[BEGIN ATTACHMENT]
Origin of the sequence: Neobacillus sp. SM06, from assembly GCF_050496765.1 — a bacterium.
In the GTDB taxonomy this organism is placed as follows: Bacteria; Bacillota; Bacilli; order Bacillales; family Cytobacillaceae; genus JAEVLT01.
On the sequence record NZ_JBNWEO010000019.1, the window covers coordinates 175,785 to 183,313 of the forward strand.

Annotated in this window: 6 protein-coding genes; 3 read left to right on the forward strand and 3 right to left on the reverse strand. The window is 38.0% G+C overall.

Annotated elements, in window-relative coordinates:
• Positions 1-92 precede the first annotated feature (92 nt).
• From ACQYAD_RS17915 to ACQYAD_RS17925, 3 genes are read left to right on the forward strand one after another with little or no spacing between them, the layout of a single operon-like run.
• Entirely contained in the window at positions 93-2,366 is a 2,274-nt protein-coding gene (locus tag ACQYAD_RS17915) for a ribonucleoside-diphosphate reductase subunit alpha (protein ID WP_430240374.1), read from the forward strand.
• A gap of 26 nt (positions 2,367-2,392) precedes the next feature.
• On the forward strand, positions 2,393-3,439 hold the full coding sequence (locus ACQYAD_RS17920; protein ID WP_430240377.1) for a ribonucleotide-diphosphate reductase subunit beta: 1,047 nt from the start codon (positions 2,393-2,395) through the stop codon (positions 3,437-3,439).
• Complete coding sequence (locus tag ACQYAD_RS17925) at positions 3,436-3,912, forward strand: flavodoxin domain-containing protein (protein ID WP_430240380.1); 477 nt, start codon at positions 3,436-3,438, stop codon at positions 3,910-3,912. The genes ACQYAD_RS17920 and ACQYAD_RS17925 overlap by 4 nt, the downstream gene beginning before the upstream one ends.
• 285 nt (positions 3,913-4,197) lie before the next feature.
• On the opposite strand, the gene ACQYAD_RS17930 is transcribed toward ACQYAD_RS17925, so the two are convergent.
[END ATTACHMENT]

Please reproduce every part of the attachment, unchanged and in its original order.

Origin of the sequence: Neobacillus sp. SM06, from assembly GCF_050496765.1 — a bacterium.
In the GTDB taxonomy this organism is placed as follows: Bacteria; Bacillota; Bacilli; order Bacillales; family Cytobacillaceae; genus JAEVLT01.
On the sequence record NZ_JBNWEO010000019.1, the window covers coordinates 175,785 to 183,313 of the forward strand.

Annotated in this window: 6 protein-coding genes; 3 read left to right on the forward strand and 3 right to left on the reverse strand. The window is 38.0% G+C overall.

Annotated elements, in window-relative coordinates:
• Positions 1-92 precede the first annotated feature (92 nt).
• From ACQYAD_RS17915 to ACQYAD_RS17925, 3 genes are read left to right on the forward strand one after another with little or no spacing between them, the layout of a single operon-like run.
• Entirely contained in the window at positions 93-2,366 is a 2,274-nt protein-coding gene (locus tag ACQYAD_RS17915) for a ribonucleoside-diphosphate reductase subunit alpha (protein ID WP_430240374.1), read from the forward strand.
• A gap of 26 nt (positions 2,367-2,392) precedes the next feature.
• On the forward strand, positions 2,393-3,439 hold the full coding sequence (locus ACQYAD_RS17920; protein ID WP_430240377.1) for a ribonucleotide-diphosphate reductase subunit beta: 1,047 nt from the start codon (positions 2,393-2,395) through the stop codon (positions 3,437-3,439).
• Complete coding sequence (locus tag ACQYAD_RS17925) at positions 3,436-3,912, forward strand: flavodoxin domain-containing protein (protein ID WP_430240380.1); 477 nt, start codon at positions 3,436-3,438, stop codon at positions 3,910-3,912. The genes ACQYAD_RS17920 and ACQYAD_RS17925 overlap by 4 nt, the downstream gene beginning before the upstream one ends.
• 285 nt (positions 3,913-4,197) lie before the next feature.
• On the opposite strand, the gene ACQYAD_RS17930 is transcribed toward ACQYAD_RS17925, so the two are convergent.